but a supple. Roy A. Order in the social sciences may be manifested as meaning (more often "coding"or "classification")or as behavior (as in the is thatit is not limitedto "rituals" of animal-behavior studies). "The restrictedcode is used economically to convey informasocial form. Douglas proceedsin the oppositedirection. The collection of essays representsa meta- This content downloaded on Wed. into cybernetichomeostasisand the "restricted code" of ritual expands"order" into a general model of culture.within which the significanceof ritualin various. who first introducedthe idea in the 1936 edition of Naven. boundaries)and social solidarity("secular behavior"). p. in Turner'slaterworks. A classic example is Gregory Bateson's concept of schismogenesis (2. functionof transcending Ritual.Thus. This Turnerian view. it mightbe said. in which social norms and behavior interactdialectically to bring about culturalchange. and Religion (I8). as a socially effective regulator. But Douglas's "groupand grid"model is neithersimple functionalismnor simply social determinism. with the approachof anotherleading modernauthorityon ritual. Ritualas control. somethingmore thana description. is realized in an altogether different direction. its definite outcome. 16 Jan 2013 08:28:00 AM All use subject to JSTOR Terms and Conditions .RITUAL AS COMMUNICATIONIN MELANESIA 145 Durkheimiansocial glue. Mary Douglas.manifeststhe anthropologist's descriptionor communicationof the phenomenonas a kind of absolute presence within the culture itself. because of society's categorical limitations. Its address to moral issues. its transformative capability. A recentgeneralization conceptof "feedback" of this solution. generativesystem sociality with cognitive categorization. It forms a sharpcontrast. was only able to resolve the runaway dynamic of schismogenetic change into a model for stability throughthe introductionof the cybernetic in his 1958 epilogue to the book.makingthe significanceandeffect of rituala functionof category (classification.for it reveals what the naturalsciences call an "order"in the subject. in Turner'sanalysis. having begun with the same subject as Turner. 79). p.As correlatingthe stuff of Durkheimian Douglas puts it. differentiallysituatedsocieties can be compared. nor is it necessarilyany sort of social or mechanical regulatorymechanism. makesreligion morerealthansociety. at this point. has been to develop a frameworkaroundthe parameters of categorizationand social grouping. 58). It is a system of controlas well as a tion and to sustaina particular system of communication"(8. precisely those elements which ritual. as a reificationof the heuristic. Rappaport'sEcology. Bateson. transcends and eschews. ain1Daniger(7) to The tendency of Douglas's work. It completes the conceptualworld of a cultureby allowing man to experience what thought cannot frame. especially from Puirity Natural Svmbols (8). has the "performative" thought's verbal and categorical boundariesby enacting meanings that are interstitialto them. and from a similar orientation.whatis important either. Meaning. It becomes.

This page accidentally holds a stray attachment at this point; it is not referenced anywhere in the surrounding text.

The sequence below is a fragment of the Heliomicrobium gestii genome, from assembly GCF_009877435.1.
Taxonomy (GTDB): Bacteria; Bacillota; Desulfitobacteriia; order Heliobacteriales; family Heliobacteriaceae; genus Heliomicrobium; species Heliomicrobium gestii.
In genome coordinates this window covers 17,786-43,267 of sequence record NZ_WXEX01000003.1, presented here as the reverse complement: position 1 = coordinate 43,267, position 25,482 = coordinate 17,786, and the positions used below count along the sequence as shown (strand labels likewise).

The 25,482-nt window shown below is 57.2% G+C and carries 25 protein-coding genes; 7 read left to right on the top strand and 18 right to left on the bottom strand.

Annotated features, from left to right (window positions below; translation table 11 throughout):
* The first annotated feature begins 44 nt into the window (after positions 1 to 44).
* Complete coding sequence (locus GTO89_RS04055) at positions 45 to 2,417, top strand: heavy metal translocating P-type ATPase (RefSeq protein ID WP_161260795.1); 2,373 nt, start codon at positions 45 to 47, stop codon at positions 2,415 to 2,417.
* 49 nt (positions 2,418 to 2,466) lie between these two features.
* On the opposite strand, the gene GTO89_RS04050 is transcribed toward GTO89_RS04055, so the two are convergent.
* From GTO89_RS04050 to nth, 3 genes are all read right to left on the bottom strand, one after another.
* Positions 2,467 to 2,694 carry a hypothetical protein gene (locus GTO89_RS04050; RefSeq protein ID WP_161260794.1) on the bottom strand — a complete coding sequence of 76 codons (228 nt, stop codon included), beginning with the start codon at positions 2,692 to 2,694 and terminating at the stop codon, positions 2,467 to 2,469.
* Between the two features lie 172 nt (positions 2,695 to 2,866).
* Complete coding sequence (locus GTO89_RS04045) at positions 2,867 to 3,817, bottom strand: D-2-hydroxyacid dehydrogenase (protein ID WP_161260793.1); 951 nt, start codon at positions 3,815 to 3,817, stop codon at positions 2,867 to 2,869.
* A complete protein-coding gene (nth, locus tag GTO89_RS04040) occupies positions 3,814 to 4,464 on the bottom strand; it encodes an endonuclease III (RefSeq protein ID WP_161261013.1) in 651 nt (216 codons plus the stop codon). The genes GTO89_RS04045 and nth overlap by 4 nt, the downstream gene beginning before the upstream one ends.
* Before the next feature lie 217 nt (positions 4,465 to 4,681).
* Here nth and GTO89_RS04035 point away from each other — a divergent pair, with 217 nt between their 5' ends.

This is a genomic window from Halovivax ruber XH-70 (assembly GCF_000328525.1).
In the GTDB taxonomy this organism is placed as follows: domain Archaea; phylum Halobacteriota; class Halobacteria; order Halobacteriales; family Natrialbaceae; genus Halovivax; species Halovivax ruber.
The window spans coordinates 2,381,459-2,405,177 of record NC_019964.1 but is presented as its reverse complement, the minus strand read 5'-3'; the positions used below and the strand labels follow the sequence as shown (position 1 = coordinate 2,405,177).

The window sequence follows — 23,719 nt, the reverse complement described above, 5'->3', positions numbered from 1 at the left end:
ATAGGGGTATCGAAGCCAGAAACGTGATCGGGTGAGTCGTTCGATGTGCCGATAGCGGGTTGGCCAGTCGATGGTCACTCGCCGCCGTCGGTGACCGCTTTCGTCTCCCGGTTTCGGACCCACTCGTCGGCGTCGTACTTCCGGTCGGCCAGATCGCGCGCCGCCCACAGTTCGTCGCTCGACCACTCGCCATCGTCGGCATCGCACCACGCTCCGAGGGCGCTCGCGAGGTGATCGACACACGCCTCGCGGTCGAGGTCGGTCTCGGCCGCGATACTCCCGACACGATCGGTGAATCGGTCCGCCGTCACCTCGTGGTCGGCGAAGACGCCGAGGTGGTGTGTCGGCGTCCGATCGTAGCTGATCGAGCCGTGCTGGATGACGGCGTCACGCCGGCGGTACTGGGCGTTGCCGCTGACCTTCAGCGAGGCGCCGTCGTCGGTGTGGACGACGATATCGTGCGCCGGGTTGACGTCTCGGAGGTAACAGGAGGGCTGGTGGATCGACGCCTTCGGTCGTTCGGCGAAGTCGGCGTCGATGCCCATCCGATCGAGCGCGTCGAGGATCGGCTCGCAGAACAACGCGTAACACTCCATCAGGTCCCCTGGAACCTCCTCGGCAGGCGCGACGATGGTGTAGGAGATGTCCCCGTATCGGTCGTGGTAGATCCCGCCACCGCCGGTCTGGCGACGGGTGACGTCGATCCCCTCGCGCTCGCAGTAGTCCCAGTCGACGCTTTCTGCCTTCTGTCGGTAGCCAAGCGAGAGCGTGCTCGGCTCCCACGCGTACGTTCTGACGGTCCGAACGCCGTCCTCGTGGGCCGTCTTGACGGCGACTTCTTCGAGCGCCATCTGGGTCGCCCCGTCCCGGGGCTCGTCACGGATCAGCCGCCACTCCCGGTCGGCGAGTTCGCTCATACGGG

as Bruntonclaims. The point was raised. 234). is that the meaningfulelements in ritual. it might be helpful to consider more closely the prime target of his attack. however one might feel about the significance of inherentpatterns. Bruntoncriticizes academic traditionsfor putting a high premiumon intellectualorder(4. and thereforein culture. 80). althoughBrunton'sown are fairly rigid and problematicand make of it someexpectationsof "order" thing of a "strawman. 75). . The significant innovation. . 112-13). Certainly. 16 Jan 2013 08:28:00 AM All use subject to JSTOR Terms and Conditions ." Before rejoininghis strategy. p. p. then. Gell's monograph." (18. following an articleby Ron Brunton on "Misconstrued Orderin MelanesianReligion" (4. . p. the of theCassowaries Metamorphosis most sophisticatedand detailed attemptto date to uncoveran internallycoherent pattern in the religion of a Melanesian people" (4. and ritualorderingson the other. 125). 120). But for that very reason. p. p. p. he "oversystematizing" arguesin effect thatfactorssuch as ambiguityand innovation. 75). Perhaps no other account of a Melanesian people makes the This content downloaded on Wed. assume a centralplace in Rappaport'shomeostasis. and FredrikBarth'sRitualand Knowledgeamong the Baktaman of New Guinea (1.Commitmentto one position or the otheris very much a matterof theoreticalassumptionand expectation. may well be.146 WAGNER morphosisof the ecological homeostasis model of Rappaport'searlier monocybernetichomeostasis graph." (18. pp. . andthe regulatoryfunctionsof or purport actions. Anthropology'sliaison between the interpretiveand the naturalsciences tends to blur over sharpdistinctionsbetween the significance of a semiotic expressionon one hand.Pigsfor theAncestors(17. . In the most succinct terms. . in developing a critiqueof what he construesas the of Melanesian religions.holiness. define the teleology of such systems . meaning is not and cannot be separatedfrom the regulatorysystem as it is in Turner'slater work. for Rappaportit is the raison d'etre of the system. cybernetichomeostasis Like Douglas's and Bateson's models. 67). more than that. images. however. Grantingthat the fusion of these two considerationswas a remarkableachievement of Bateson's schismogenesis model. Bruntonfocuses on two recent studies of ritual. constitute evidence for certain socially correlated determinatesof religion. because it is centralto an exchange thattook place in thejournalMan in 1980 and 1981. they ". it is the most detailed."antisystematic" tendencies if you will. . The critical point at issue here is not one that has often been raised in connection with ritual. into a broader in which "Wholeness. Alfred Gell's Metamorphosisof the Cassowaries (9. and adaptivenessare closely related . nor necessarily is it one that most writers on ritual consciously address. p.then. however. ". Rappaport's makes ritual meaning integral to the cultural dynamic. it does not follow thatthey can be automaticallyor thoughtlessly synthesized. More to the point. . it is by no means established and explanathat such a synthesis is in any sense crucial to the understanding tion of ritual.